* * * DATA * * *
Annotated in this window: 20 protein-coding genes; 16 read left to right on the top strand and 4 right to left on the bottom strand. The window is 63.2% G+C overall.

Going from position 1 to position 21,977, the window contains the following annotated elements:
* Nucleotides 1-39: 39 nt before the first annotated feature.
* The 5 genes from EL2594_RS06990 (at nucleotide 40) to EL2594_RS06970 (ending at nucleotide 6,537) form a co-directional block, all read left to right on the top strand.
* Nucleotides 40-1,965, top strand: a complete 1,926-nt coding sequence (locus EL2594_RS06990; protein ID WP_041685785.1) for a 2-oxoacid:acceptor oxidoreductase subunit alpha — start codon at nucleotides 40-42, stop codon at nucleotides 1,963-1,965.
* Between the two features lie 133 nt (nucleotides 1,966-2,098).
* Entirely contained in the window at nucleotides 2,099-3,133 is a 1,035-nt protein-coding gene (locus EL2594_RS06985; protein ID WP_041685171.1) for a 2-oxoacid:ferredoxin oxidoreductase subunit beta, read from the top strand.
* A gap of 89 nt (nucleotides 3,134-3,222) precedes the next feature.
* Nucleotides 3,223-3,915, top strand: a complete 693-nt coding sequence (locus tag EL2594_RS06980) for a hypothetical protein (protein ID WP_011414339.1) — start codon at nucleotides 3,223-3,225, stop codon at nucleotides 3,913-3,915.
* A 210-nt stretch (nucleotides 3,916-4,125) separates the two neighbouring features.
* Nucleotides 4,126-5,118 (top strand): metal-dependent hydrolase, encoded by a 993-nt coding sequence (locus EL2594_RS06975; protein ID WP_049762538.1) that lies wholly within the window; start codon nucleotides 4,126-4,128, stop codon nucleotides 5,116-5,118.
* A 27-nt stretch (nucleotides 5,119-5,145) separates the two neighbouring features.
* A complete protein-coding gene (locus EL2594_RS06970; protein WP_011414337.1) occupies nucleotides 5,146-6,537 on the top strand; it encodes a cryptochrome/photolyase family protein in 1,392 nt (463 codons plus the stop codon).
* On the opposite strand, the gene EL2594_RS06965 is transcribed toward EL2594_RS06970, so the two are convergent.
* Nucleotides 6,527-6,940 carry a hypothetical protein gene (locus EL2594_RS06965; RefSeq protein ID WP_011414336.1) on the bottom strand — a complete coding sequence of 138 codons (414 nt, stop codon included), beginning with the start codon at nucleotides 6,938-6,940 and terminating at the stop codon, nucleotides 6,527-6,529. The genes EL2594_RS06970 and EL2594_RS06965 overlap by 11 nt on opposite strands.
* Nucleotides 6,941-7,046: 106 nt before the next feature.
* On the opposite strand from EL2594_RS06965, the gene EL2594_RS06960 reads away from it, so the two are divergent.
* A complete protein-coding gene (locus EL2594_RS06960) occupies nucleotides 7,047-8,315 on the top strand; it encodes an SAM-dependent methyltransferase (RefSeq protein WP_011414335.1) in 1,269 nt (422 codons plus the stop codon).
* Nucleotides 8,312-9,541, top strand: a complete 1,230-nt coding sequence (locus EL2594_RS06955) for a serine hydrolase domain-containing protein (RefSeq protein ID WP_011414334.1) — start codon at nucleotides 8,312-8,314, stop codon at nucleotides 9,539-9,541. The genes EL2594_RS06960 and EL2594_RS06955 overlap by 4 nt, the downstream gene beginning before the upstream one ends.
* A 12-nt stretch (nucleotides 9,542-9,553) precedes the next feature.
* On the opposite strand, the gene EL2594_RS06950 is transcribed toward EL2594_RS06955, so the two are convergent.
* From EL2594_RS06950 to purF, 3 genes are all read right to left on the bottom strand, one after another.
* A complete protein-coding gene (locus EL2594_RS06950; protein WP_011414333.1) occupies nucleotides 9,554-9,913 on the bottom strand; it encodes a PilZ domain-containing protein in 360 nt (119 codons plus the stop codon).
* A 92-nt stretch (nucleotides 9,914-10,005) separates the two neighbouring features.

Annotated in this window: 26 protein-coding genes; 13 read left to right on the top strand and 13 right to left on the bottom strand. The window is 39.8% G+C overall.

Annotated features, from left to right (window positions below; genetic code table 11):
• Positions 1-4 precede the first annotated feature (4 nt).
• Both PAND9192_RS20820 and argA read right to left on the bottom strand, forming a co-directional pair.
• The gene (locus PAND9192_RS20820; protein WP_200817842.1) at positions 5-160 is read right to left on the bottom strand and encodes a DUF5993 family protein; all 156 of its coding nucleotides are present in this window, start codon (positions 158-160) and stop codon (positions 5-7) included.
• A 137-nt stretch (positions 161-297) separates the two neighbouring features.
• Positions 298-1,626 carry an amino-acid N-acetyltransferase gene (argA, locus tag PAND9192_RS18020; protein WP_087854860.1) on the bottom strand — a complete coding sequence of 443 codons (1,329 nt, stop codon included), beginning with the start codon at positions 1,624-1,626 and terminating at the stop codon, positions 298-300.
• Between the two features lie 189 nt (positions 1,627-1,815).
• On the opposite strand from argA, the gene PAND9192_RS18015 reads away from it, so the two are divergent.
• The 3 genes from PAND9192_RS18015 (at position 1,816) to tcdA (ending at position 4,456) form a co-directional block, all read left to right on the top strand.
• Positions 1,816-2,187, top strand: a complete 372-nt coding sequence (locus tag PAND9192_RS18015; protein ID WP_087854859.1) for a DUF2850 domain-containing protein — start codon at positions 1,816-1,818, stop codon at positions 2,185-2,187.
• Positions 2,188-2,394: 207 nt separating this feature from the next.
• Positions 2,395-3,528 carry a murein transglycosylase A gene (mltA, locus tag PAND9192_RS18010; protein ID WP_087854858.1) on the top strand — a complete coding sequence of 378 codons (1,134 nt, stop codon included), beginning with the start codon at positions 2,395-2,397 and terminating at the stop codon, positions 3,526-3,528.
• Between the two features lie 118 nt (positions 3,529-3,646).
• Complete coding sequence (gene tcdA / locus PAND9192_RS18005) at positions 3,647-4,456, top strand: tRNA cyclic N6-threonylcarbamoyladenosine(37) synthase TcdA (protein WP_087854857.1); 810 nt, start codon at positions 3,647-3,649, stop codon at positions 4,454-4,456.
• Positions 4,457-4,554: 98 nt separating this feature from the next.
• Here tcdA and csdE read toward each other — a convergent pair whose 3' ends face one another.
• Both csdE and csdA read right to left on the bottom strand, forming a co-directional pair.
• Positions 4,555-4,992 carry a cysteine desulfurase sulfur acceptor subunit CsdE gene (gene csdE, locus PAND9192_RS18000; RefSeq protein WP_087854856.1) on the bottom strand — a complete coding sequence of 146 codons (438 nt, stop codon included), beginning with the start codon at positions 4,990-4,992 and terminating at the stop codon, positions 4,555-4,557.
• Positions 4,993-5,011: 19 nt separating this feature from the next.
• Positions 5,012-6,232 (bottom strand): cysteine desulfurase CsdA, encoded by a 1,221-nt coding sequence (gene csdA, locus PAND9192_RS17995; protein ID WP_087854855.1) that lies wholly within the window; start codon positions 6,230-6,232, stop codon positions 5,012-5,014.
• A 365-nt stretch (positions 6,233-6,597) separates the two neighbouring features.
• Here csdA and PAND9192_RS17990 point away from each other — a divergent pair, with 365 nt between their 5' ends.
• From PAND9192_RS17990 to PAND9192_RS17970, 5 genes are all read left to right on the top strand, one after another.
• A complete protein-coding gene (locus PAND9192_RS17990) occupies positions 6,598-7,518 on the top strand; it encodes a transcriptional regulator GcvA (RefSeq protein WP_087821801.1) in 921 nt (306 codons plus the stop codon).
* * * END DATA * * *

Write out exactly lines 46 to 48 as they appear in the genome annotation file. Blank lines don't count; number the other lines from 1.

• A 365-nt stretch (positions 6,233-6,597) separates the two neighbouring features.
• Here csdA and PAND9192_RS17990 point away from each other — a divergent pair, with 365 nt between their 5' ends.
• From PAND9192_RS17990 to PAND9192_RS17970, 5 genes are all read left to right on the top strand, one after another.